Referenced by
Citing PatentFiling datePublication dateApplicantTitle
US3041856 *Nov 2, 1960Jul 3, 1962Paul M FayEar ornament with three-point resilient support within the tragus, the antitragus and the anti-helix
US3061689 *May 27, 1957Oct 30, 1962Beltone Hearing Aid CompanyHearing aid
US3080011 *Jul 16, 1956Mar 5, 1963John D HendersonEar canal insert
US3408461 *May 28, 1965Oct 29, 1968Royal IndustriesHearing aid
US3471642 *Aug 25, 1966Oct 7, 1969American Optical CorpCommunications headset with transmitter and receiver located in a noise-shielding cup covering mouth
US3710888 *Jun 9, 1971Jan 16, 1973Sybron CorpRotatable eartip stethoscope
US4259547 *Feb 12, 1979Mar 31, 1981Earmark, Inc.Hearing aid with dual pickup
US5002151 *Oct 4, 1989Mar 26, 1991Minnesota Mining And Manufacturing CompanyEar piece having disposable, compressible polymeric foam sleeve
US5031219 *Sep 15, 1988Jul 9, 1991Epic CorporationApparatus and method for conveying amplified sound to the ear
US5201007 *Sep 14, 1989Apr 6, 1993Epic CorporationApparatus and method for conveying amplified sound to ear
US5757944 *Oct 29, 1996May 26, 1998Gn Netcom A/SHeadset with adjustable earhook
US5979589 *May 2, 1997Nov 9, 1999Sarnoff CorporationFlexible hearing aid
US6356635May 14, 1999Mar 12, 2002Gn Netcom/Unex Inc.Headband for reversible mounting of headsets
US6411722May 11, 2000Jun 25, 2002Dan WolfEarphone for an RF transmitting device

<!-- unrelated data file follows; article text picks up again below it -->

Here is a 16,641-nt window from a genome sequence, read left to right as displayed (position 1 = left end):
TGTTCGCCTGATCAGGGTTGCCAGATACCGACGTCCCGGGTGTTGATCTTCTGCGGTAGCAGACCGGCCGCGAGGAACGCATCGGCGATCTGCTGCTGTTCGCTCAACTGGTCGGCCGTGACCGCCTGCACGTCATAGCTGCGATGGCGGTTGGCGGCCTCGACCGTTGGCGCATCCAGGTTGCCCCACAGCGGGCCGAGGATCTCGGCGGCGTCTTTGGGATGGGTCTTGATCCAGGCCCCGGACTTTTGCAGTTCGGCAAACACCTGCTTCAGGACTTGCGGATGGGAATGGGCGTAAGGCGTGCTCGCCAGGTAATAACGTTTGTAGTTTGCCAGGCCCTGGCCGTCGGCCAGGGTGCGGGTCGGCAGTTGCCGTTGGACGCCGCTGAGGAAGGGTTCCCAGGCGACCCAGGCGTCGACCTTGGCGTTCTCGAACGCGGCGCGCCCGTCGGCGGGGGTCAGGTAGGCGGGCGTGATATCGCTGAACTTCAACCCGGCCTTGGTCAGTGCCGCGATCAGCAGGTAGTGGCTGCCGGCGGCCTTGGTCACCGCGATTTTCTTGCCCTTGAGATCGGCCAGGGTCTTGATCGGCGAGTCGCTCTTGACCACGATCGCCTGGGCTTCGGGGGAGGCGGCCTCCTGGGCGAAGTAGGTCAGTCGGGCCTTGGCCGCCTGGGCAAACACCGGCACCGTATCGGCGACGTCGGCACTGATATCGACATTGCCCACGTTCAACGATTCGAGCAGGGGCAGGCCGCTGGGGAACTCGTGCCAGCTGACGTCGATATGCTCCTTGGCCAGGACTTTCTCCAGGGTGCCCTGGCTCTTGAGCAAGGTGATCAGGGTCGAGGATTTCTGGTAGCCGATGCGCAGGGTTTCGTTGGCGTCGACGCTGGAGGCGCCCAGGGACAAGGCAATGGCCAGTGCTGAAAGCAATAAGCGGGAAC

US6418230Nov 20, 1998Jul 9, 2002Gn Netcom/Unex Inc.Flexible earhook
US6434251Mar 9, 1998Aug 13, 2002Gn Netcom A/SHeadset with adjustable earhook
US6914997Nov 5, 2001Jul 5, 2005Gn Netcom/Unex, Inc.Flexible earhook
US7233676Mar 2, 2004Jun 19, 2007Erich BayerOtoplasty for behind-the-ear (BTE) hearing aids
US7340075Oct 8, 2004Mar 4, 2008Erich BayerOtoplasty for behind-the-ear (BTE) hearing aids
US7412068Feb 23, 2007Aug 12, 2008Erich BayerOtoplasty for behind-the-ear (BTE) hearing aids
US7606382Nov 17, 2006Oct 20, 2009Hear-Wear Technologies LLCBTE/CIC auditory device and modular connector system therefor
US7708110 *Jun 22, 2007May 4, 2010Kimberly-Clark Worldwide, Inc.Bandless hearing protector and method
US7841446Jun 26, 2008Nov 30, 2010Kimberly-Clark Worldwide, Inc.Bandless hearing protector and method
US8050437Nov 17, 2006Nov 1, 2011Hear-Wear Technologies, LlcBTE/CIC auditory device and modular connector system therefor
US8094850Aug 7, 2009Jan 10, 2012Hear-Wear Technologies, LlcBTE/CIC auditory device and modular connector system therefor
US8369554Oct 3, 2008Feb 5, 2013Zounds Hearing, Inc.Open tip for hearing aid
US8611969Aug 4, 2011Dec 17, 2013Surefire, LlcCable assembly with earpiece
US8625834Aug 4, 2011Jan 7, 2014Surefire, LlcErgonomic earpiece and attachments
US20080101637 *Oct 2, 2007May 1, 2008Siemens Audiologische Technik GmbhSound conductor and hearing apparatus
WO1990003089A1 *Sep 14, 1989Mar 22, 1990Epic CorpApparatus and method for conveying amplified sound to ear
WO1998051125A1 *May 4, 1998Nov 12, 1998Sarnoff CorpEarmold and casing for a flexible hearing aid
WO2011059375A1 *Oct 22, 2010May 19, 2011Ulf RollofEar attachment
Classifications
U.S. Classification381/330, 381/328, 63/14.1
International ClassificationH04R1/10, H04R25/00, H04R25/04
Cooperative ClassificationH04R25/04, H04R1/105, H04R25/652, H04R25/656, H04R1/1016
European ClassificationH04R25/65B, H04R25/65B3, H04R1/10B